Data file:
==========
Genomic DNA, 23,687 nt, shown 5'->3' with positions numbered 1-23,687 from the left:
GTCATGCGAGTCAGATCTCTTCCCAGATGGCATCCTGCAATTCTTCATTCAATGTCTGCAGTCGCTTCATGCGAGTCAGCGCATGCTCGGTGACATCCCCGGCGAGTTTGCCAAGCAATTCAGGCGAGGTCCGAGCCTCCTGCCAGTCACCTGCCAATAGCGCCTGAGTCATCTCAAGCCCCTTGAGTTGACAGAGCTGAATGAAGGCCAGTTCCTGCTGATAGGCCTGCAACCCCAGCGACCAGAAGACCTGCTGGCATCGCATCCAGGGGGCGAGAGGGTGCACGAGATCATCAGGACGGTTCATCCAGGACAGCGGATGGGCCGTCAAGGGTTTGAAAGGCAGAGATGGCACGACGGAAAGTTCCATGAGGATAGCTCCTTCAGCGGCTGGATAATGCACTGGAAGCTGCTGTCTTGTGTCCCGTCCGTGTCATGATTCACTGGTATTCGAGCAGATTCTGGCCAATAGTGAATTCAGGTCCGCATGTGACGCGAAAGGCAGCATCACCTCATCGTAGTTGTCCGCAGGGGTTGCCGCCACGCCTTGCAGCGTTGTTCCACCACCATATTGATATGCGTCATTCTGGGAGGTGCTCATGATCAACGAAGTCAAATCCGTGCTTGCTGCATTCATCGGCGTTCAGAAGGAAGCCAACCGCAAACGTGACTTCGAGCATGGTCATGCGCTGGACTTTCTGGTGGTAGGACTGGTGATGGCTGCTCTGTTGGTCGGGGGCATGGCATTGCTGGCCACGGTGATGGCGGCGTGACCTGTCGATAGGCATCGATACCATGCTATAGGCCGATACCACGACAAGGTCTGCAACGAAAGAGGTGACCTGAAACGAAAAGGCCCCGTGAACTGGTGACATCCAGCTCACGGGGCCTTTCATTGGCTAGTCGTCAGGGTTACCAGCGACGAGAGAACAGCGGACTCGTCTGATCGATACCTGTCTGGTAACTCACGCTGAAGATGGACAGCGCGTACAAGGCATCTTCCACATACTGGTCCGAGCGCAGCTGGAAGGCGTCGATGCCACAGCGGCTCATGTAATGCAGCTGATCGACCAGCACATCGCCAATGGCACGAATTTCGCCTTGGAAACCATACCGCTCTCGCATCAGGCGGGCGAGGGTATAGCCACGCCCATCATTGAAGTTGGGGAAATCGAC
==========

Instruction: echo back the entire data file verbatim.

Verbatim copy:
Genomic DNA, 23,687 nt, shown 5'->3' with positions numbered 1-23,687 from the left:
GTCATGCGAGTCAGATCTCTTCCCAGATGGCATCCTGCAATTCTTCATTCAATGTCTGCAGTCGCTTCATGCGAGTCAGCGCATGCTCGGTGACATCCCCGGCGAGTTTGCCAAGCAATTCAGGCGAGGTCCGAGCCTCCTGCCAGTCACCTGCCAATAGCGCCTGAGTCATCTCAAGCCCCTTGAGTTGACAGAGCTGAATGAAGGCCAGTTCCTGCTGATAGGCCTGCAACCCCAGCGACCAGAAGACCTGCTGGCATCGCATCCAGGGGGCGAGAGGGTGCACGAGATCATCAGGACGGTTCATCCAGGACAGCGGATGGGCCGTCAAGGGTTTGAAAGGCAGAGATGGCACGACGGAAAGTTCCATGAGGATAGCTCCTTCAGCGGCTGGATAATGCACTGGAAGCTGCTGTCTTGTGTCCCGTCCGTGTCATGATTCACTGGTATTCGAGCAGATTCTGGCCAATAGTGAATTCAGGTCCGCATGTGACGCGAAAGGCAGCATCACCTCATCGTAGTTGTCCGCAGGGGTTGCCGCCACGCCTTGCAGCGTTGTTCCACCACCATATTGATATGCGTCATTCTGGGAGGTGCTCATGATCAACGAAGTCAAATCCGTGCTTGCTGCATTCATCGGCGTTCAGAAGGAAGCCAACCGCAAACGTGACTTCGAGCATGGTCATGCGCTGGACTTTCTGGTGGTAGGACTGGTGATGGCTGCTCTGTTGGTCGGGGGCATGGCATTGCTGGCCACGGTGATGGCGGCGTGACCTGTCGATAGGCATCGATACCATGCTATAGGCCGATACCACGACAAGGTCTGCAACGAAAGAGGTGACCTGAAACGAAAAGGCCCCGTGAACTGGTGACATCCAGCTCACGGGGCCTTTCATTGGCTAGTCGTCAGGGTTACCAGCGACGAGAGAACAGCGGACTCGTCTGATCGATACCTGTCTGGTAACTCACGCTGAAGATGGACAGCGCGTACAAGGCATCTTCCACATACTGGTCCGAGCGCAGCTGGAAGGCGTCGATGCCACAGCGGCTCATGTAATGCAGCTGATCGACCAGCACATCGCCAATGGCACGAATTTCGCCTTGGAAACCATACCGCTCTCGCATCAGGCGGGCGAGGGTATAGCCACGCCCATCATTGAAGTTGGGGAAATCGAC